Students at the College have access to a large number and variety of computing resources. Due to the unique requirements of engineering computing and the off-campus location of the College, the College operates a relatively autonomous computing infrastructure to serve our students, faculty and staff.
Over 3000 computing devices are connected to the College's local network, managed by a dedicated staff within the College's Communication and Multimedia Services Department. These devices connect, via wire or wireless, to our internal gigabit fiber-optic backbone, which then provides connectivity through multiple paths to the Internet, including the Internet2 research network, and the 10 gigabit LamdaRail network. The College also provides dial-in access to its users.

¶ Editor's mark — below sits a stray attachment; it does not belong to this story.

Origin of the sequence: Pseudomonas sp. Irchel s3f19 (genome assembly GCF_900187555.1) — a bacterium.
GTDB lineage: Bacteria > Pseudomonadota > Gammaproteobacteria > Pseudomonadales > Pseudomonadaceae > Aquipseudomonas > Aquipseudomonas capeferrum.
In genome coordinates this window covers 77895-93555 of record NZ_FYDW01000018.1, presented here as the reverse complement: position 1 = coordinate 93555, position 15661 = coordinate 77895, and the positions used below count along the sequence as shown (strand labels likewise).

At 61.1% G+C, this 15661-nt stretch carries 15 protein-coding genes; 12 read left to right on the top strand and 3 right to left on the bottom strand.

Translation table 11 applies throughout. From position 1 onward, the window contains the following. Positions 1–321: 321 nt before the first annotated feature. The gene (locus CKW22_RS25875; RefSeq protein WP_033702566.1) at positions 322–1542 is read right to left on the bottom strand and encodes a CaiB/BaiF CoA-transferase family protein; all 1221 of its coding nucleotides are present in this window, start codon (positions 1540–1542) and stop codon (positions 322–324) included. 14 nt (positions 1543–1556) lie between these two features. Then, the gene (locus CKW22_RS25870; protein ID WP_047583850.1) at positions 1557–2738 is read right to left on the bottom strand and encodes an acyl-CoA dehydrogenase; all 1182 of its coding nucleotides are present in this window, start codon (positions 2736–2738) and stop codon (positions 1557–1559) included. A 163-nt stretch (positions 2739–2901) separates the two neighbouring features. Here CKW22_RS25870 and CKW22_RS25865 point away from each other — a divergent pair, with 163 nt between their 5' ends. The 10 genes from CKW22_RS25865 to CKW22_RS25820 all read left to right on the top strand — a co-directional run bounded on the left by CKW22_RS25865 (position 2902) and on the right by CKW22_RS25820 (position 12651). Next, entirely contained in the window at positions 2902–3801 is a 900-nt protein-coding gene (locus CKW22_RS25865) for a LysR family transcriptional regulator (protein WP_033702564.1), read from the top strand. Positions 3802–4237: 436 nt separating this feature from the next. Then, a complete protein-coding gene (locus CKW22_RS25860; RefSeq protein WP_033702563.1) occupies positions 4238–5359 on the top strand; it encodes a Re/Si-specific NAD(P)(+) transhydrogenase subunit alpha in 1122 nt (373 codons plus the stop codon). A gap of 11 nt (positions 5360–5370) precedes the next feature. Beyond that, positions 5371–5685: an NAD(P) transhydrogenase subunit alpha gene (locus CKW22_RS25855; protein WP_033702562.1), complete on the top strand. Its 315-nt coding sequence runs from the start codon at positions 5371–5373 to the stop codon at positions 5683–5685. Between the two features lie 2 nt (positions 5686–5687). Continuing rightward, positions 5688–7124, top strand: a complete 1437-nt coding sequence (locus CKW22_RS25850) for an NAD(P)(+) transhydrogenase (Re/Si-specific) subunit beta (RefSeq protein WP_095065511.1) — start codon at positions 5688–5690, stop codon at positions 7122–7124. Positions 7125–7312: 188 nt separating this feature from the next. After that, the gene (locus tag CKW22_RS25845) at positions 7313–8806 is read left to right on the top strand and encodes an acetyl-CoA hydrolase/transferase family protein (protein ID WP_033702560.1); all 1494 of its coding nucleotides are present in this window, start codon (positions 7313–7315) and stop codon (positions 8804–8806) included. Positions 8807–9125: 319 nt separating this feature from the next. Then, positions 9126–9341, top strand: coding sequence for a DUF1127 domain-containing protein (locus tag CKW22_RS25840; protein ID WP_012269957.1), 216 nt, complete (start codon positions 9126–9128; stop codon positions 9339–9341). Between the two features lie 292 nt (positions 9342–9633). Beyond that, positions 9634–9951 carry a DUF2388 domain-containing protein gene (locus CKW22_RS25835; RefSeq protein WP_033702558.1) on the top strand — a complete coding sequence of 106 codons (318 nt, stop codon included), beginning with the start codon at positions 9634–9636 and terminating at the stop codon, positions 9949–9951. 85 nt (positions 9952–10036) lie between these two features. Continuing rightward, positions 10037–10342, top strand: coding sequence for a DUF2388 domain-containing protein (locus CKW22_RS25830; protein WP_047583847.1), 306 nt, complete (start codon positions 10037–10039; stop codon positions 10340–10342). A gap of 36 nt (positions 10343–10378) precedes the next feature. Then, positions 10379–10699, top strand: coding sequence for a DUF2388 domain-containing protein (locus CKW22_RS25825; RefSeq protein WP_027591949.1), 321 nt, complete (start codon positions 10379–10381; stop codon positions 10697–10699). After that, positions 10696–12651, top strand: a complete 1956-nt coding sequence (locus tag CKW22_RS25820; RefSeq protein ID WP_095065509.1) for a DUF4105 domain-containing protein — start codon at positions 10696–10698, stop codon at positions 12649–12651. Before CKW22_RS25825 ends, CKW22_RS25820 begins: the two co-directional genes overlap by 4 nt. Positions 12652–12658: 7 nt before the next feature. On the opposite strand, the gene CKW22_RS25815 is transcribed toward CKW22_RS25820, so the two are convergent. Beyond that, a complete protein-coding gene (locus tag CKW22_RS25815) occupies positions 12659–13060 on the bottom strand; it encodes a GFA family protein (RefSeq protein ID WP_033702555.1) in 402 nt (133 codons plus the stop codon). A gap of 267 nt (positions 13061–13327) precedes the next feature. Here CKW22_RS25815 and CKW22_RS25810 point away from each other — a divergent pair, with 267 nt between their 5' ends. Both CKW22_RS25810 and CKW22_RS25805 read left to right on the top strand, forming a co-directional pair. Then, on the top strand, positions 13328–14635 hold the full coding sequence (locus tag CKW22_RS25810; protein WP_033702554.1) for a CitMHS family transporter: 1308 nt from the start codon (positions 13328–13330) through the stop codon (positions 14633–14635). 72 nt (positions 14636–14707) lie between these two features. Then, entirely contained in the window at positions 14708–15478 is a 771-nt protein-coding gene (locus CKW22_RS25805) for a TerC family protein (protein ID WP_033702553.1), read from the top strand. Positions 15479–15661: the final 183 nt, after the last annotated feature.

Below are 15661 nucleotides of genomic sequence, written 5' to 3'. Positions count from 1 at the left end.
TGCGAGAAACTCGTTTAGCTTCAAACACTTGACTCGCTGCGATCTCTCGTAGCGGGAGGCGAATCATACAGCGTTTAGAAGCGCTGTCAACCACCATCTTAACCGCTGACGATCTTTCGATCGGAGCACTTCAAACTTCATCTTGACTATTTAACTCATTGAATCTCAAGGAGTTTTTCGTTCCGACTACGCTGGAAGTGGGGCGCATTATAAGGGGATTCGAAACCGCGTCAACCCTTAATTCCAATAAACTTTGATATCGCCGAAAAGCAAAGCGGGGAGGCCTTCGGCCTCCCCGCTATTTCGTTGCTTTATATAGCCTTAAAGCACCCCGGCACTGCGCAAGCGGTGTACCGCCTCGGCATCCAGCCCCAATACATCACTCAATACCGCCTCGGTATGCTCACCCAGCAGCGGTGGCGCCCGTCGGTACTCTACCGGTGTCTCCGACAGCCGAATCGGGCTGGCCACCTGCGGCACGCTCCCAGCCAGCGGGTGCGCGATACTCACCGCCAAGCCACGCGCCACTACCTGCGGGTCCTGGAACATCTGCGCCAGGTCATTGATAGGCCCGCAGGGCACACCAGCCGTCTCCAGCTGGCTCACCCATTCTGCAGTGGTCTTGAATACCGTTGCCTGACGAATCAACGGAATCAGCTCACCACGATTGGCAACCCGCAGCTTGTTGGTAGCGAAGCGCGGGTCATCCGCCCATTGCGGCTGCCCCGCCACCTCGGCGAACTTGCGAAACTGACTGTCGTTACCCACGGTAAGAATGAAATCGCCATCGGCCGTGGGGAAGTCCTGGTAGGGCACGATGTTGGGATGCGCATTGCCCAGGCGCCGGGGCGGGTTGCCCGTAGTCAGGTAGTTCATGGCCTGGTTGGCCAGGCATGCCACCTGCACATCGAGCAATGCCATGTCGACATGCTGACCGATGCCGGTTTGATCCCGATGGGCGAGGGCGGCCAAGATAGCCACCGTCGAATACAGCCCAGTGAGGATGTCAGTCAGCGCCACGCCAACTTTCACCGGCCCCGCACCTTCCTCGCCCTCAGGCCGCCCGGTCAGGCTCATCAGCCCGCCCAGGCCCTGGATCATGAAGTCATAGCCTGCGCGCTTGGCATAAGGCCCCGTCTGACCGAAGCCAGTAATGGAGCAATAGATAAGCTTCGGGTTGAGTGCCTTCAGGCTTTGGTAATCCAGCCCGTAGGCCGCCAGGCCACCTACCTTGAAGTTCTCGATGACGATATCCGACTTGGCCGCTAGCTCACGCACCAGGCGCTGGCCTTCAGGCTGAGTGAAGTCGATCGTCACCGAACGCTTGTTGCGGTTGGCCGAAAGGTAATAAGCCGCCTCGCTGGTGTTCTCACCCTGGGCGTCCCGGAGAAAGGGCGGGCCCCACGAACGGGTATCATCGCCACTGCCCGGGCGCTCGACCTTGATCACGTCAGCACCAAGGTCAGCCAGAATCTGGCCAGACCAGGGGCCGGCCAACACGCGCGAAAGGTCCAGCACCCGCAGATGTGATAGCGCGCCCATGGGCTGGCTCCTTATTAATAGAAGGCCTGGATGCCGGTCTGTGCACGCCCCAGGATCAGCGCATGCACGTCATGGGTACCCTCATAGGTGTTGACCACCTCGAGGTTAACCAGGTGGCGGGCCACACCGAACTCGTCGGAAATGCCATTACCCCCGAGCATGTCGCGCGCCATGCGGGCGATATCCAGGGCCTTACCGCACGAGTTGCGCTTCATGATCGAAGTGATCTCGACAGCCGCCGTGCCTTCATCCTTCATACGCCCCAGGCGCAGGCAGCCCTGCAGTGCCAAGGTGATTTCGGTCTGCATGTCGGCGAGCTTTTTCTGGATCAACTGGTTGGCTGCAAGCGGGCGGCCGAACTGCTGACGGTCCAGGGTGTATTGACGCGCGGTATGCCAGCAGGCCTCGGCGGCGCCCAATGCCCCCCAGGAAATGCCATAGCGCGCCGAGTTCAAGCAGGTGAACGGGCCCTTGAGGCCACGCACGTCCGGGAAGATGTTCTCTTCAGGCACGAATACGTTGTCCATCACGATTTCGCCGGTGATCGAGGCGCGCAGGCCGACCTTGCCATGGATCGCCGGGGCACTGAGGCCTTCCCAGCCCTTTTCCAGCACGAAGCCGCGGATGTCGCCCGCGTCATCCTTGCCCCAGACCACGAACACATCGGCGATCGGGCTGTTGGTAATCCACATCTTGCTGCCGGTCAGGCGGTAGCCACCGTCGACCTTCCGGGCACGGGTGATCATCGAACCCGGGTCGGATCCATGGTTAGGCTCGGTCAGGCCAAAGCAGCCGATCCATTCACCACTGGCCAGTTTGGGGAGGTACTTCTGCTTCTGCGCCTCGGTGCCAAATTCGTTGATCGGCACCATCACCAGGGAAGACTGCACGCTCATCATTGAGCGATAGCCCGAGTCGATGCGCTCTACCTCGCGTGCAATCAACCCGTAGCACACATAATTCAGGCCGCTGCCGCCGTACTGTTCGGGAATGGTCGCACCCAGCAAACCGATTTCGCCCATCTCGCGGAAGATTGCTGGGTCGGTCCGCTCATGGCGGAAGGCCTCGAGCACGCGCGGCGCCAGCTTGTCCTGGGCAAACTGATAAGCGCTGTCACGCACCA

The College is home to numerous public workstations (Intel-compatible personal computers), some available 24 hours a day, which provide student access to important engineering applications used in the instructional and research activities of the College. The core server environment, composed primarily of Sun systems, provides electronic mail, file, print and web services.
Our research computing environment is extensive, including various flavors of UNIX and Linux operating systems. Computational clusters are a growing part of the computing capabilities of the College.
The College's classrooms are equipped for multimedia instructional delivery, including an instructor's computer, document camera, VCR, and other tools. A number of computer lab classrooms are available.
Several classrooms with full distance-learning capability support the Florida Engineering Education Delivery System (FEEDS), which delivers courses live or recorded to other locations, including the Florida State University branch campus in Panama City, Florida. These distance-learning classes are available to students via the Internet for review. The College is also equipped to support other multi-point video-conferencing needs.